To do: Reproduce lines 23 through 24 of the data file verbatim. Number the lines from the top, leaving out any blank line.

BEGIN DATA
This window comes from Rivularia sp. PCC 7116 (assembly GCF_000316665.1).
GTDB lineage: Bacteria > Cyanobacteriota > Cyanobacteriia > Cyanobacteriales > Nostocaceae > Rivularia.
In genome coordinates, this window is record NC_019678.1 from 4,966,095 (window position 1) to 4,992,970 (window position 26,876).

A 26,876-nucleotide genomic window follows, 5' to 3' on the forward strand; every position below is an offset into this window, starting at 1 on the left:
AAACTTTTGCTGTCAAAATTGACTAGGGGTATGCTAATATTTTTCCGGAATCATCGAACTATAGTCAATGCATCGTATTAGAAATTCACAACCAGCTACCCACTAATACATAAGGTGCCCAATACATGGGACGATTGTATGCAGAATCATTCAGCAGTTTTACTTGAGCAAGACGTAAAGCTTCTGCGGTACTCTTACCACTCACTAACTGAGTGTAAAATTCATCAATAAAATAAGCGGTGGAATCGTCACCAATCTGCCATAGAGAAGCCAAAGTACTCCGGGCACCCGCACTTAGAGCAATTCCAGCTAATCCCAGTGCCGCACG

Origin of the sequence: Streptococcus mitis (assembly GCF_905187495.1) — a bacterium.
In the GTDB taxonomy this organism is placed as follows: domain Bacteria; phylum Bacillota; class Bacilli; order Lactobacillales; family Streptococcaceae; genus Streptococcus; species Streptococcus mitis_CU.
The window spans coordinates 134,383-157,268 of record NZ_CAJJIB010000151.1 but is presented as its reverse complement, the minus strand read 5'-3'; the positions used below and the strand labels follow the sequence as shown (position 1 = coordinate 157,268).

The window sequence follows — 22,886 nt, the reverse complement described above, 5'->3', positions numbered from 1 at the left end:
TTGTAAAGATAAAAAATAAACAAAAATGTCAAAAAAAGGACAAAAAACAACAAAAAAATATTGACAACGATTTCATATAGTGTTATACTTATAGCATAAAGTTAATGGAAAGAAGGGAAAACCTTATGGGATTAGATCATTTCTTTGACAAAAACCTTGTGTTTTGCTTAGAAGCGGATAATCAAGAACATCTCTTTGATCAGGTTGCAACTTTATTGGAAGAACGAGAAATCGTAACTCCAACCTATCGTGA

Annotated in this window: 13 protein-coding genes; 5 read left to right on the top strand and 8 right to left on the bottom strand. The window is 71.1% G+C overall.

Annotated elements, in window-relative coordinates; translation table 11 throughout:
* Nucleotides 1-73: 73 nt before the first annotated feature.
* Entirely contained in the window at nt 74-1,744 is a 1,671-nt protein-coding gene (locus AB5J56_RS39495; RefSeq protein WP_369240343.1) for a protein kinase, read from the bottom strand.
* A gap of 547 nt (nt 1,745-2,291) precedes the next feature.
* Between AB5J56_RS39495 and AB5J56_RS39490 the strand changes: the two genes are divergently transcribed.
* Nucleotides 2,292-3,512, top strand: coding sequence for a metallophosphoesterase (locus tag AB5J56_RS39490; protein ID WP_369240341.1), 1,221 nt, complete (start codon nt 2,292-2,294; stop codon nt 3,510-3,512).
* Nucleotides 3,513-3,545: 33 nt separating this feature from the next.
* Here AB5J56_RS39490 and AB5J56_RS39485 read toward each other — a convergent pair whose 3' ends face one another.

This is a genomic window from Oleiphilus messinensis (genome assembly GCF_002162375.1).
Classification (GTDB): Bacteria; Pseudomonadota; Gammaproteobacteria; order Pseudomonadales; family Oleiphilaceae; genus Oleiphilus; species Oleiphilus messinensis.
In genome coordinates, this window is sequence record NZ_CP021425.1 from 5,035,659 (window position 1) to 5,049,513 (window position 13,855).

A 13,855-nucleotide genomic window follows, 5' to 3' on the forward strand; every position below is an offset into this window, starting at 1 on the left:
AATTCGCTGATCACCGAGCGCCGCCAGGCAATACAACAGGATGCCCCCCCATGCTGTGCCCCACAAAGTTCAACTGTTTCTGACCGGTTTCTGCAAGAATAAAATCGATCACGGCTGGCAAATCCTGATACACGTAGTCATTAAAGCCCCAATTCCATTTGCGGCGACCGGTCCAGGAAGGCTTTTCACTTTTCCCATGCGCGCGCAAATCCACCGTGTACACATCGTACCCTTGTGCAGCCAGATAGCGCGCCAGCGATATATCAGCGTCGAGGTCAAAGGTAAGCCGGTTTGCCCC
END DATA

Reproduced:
A 13,855-nucleotide genomic window follows, 5' to 3' on the forward strand; every position below is an offset into this window, starting at 1 on the left:
AATTCGCTGATCACCGAGCGCCGCCAGGCAATACAACAGGATGCCCCCCCATGCTGTGCCCCACAAAGTTCAACTGTTTCTGACCGGTTTCTGCAAGAATAAAATCGATCACGGCTGGCAAATCCTGATACACGTAGTCATTAAAGCCCCAATTCCATTTGCGGCGACCGGTCCAGGAAGGCTTTTCACTTTTCCCATGCGCGCGCAAATCCACCGTGTACACATCGTACCCTTGTGCAGCCAGATAGCGCGCCAGCGATATATCAGCGTCGAGGTCAAAGGTAAGCCGGTTTGCCCC